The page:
Orrin Hatch celebrates the 25th anniversary of the American with Disabilities Act, calling his efforts to get the legislation signed back in 1990 “one of the most important things that I’ve ever done in the Senate.”
Reports Roll Call:
Hatch recalled the prickly passage of ADA in a brief interview with CQ Roll Call last week. Opposing partisan viewpoints made the process difficult, but he saw it as something that was “long overdue” and said, “The American public deserved to have done.”
“It was contentious at the time, you can imagine, because [former Sen. Edward M. Kennedy] and many of the Democrats never looked at the cost or how you pay for these things. Of course, naturally, I looked at the costs. I wanted to help, but I also wanted it to be fiscally sound,” the Finance Committee chairman said.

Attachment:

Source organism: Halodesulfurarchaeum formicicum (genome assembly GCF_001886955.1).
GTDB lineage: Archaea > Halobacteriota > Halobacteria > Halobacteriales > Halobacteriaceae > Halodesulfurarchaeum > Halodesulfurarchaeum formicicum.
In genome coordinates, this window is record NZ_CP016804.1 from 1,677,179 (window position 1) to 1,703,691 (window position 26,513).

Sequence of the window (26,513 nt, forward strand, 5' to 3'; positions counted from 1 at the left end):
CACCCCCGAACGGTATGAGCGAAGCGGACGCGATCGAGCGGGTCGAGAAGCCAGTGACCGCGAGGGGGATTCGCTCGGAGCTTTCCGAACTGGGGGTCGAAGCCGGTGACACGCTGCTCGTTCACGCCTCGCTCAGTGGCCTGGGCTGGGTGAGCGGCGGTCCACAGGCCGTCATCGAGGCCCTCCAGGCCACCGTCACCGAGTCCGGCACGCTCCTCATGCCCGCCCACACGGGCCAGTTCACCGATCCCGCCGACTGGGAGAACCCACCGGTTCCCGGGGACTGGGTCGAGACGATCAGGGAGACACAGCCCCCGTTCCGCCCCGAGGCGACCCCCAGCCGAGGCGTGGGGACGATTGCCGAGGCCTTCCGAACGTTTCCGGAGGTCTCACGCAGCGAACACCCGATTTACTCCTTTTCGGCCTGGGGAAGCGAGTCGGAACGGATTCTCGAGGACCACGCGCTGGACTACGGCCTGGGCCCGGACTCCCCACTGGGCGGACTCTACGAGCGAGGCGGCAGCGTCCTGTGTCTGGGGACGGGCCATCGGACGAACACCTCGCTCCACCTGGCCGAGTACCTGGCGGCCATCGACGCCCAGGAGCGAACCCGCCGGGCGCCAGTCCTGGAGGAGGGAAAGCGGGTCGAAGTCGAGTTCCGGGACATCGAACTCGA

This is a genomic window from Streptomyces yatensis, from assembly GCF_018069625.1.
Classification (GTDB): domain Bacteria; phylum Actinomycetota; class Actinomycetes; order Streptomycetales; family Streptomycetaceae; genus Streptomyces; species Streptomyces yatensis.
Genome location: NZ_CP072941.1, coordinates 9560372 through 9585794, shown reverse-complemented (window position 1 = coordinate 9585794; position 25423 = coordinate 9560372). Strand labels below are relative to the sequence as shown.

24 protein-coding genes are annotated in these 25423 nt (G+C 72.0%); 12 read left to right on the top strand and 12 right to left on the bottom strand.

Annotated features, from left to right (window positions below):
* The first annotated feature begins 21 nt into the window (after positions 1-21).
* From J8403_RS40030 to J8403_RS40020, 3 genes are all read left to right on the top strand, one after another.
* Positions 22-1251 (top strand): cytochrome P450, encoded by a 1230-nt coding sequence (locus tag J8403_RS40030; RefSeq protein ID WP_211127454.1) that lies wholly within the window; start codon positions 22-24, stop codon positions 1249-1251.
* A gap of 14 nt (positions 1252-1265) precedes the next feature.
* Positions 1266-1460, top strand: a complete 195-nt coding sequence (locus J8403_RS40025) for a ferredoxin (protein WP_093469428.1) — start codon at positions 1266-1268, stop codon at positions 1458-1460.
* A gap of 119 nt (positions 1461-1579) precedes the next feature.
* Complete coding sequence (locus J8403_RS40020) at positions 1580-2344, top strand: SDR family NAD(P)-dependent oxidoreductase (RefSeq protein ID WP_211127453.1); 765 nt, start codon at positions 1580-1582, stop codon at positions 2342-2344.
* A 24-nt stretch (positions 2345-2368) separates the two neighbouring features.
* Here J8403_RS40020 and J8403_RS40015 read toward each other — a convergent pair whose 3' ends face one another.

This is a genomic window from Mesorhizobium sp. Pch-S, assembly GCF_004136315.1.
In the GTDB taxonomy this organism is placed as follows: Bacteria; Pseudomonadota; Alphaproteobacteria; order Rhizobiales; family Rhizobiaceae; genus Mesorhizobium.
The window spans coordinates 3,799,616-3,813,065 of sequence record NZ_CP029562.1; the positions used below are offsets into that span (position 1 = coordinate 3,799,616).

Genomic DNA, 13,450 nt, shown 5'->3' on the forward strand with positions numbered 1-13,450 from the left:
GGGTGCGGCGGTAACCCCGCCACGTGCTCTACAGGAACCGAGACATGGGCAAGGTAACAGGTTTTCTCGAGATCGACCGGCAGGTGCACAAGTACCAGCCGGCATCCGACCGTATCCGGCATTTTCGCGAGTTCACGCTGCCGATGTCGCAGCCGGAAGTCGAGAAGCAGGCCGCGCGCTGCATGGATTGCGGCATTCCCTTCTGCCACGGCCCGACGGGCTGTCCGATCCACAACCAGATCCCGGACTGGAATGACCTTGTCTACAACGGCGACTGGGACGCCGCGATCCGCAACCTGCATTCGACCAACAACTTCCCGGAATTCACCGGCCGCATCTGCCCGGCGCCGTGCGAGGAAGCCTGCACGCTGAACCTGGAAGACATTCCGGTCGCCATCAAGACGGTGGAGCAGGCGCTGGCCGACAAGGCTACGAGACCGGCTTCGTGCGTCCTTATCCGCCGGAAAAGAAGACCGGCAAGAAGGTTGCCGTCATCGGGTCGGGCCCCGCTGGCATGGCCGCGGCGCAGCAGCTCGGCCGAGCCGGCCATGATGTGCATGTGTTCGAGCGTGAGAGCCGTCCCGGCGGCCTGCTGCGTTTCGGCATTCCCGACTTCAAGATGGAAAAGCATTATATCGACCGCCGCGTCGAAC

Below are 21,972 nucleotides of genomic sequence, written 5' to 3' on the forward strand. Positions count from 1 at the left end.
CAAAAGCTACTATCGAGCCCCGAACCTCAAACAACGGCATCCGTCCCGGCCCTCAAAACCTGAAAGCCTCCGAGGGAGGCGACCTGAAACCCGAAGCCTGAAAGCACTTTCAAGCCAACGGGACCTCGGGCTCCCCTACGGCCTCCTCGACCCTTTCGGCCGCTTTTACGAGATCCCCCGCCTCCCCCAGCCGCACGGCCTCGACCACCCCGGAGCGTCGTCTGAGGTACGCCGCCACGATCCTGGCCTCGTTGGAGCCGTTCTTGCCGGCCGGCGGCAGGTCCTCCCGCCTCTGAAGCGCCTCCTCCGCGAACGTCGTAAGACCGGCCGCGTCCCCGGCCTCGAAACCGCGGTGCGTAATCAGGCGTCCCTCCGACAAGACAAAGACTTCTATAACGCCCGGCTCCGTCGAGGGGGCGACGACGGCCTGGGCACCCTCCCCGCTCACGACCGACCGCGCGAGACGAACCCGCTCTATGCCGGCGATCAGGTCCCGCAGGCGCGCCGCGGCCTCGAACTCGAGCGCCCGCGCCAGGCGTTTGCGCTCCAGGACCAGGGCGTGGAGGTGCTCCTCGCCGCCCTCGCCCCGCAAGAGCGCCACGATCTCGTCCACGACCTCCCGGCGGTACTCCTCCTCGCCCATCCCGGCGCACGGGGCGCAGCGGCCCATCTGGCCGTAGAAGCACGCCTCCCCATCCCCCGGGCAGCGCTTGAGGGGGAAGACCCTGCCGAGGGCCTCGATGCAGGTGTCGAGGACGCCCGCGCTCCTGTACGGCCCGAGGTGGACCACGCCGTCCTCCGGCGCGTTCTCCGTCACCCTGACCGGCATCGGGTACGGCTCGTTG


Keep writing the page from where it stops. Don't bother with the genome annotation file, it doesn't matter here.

“Some of the Democrats wanted to go way beyond anything we could do. And some of the conservatives didn’t want to spend any money for anything,” he continued. He called it a miracle they were able to get together and work out a deal.
The famous deal occurred when Hatch, Kennedy, Harkin, former White House Chief of Staff John Sununu and a few others met with Dole in his office to finalize the legislation. The meeting became tense, and Hatch was forced to play peacemaker.
“The two antagonists were John Sununu Sr. and Ted Kennedy. At one point, Ted Kennedy shot out of his seat and I had to force him back into his seat,” Hatch said.
In “Leading the Charge,” a biography about Hatch, author Lee Roderick notes the heated dispute occurred when Sununu made a derogatory comment about Kennedy’s son, who lost a leg to cancer.
The dispute was resolved, of course, and the bill passed with help from many.